Preliminary plans are being set into motion over the 2005 Roadshow, although it will fall to the next committee to fulfil them. Our website now has part of the library catalogue added to it, together with some of the Friends essays. The site may be reached via a link in the Council website or found at http://www.llangorse.clara.net/cclib/index.htm.
Correspondence with The Ringing World indicates that, on the successful conclusion of The Bell News CDs, the Library Committee will be given permission to produce similar CDs of the first forty years of The Ringing World. Other projects, either on hold at present or still under discussion, include CDs on illuminated peal books and the first issues of Church Bells. There is a need for a combined periodical index, a catalogue of historical prints with a ringing theme and extracts from 18th century newspapers.
Garry Barr and Bill Butler have indicated that they will not be standing for re-election to the committee. Those interested in this work should indicate their willingness to serve to the current Chairman (firstname.lastname@example.org) or any other members of the committee.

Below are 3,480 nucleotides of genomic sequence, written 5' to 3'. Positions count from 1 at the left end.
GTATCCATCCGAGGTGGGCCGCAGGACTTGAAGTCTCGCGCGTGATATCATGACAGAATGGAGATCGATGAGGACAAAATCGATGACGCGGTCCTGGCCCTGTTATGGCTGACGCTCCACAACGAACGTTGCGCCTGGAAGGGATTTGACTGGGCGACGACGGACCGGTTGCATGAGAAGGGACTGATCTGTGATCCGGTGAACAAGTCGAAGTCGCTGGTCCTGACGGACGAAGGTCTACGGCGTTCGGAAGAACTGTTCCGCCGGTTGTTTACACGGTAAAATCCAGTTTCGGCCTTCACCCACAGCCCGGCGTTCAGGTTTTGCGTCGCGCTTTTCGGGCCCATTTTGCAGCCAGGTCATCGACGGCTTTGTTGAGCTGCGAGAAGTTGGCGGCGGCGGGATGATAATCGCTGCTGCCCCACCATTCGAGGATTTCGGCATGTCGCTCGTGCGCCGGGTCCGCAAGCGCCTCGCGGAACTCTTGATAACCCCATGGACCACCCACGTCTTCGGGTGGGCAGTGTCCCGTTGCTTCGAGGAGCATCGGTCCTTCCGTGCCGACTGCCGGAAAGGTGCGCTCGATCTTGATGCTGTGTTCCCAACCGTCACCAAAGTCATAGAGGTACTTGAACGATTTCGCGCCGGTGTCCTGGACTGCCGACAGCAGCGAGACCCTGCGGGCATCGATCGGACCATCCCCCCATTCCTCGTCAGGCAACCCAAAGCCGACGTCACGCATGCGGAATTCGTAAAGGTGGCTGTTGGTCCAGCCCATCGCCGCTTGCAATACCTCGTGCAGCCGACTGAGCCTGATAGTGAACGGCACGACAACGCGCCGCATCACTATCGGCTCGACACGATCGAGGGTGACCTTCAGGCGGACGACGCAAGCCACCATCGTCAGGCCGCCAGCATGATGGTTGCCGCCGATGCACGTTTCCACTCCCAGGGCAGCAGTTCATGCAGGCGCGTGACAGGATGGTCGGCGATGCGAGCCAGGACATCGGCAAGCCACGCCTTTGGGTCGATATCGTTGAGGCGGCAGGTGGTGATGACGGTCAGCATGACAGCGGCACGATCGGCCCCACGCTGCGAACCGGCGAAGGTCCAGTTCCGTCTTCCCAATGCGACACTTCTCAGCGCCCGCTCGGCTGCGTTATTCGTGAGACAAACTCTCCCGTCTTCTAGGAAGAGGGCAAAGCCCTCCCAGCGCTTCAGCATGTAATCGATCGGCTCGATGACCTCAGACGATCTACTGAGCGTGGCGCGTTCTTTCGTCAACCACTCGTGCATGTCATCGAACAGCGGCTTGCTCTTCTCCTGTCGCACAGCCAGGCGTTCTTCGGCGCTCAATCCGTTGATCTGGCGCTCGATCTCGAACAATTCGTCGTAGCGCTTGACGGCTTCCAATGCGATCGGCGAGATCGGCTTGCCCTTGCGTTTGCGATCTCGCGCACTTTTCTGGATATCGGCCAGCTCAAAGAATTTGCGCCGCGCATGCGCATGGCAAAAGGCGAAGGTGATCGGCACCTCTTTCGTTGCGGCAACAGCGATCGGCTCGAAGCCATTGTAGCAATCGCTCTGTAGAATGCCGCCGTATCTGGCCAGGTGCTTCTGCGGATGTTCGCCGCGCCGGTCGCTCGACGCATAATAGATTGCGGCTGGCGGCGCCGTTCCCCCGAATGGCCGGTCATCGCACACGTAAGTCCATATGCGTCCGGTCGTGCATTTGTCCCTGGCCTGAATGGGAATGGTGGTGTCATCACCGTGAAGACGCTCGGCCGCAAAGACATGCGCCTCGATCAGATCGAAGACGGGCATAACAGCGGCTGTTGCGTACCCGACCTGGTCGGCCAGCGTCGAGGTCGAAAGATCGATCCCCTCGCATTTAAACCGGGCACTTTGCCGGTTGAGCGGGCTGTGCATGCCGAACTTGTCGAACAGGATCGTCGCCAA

BILL BUTLER (Chairman)|
Four new publications were produced during the year. They were The Learning Curve 2, Kaleidoscope Ringing, Grandsire Compositions and Rung Surprise Supplement (to end 2003).
Fifteen titles were reprinted: The Beginners Handbook, Beginners Grandsire, Beginners Plain Bob, Ringing Circles, The Learning Curve 1, The Learning Curve 2, Listen to Ringing CD 1, Listen to Ringing CD 2, Method Splicing, Call a Touch Please Bob, Tower Captains Handbook, Spliced Minor Collection, Church Towers and Bells, Kaleidoscope Ringing and the Video.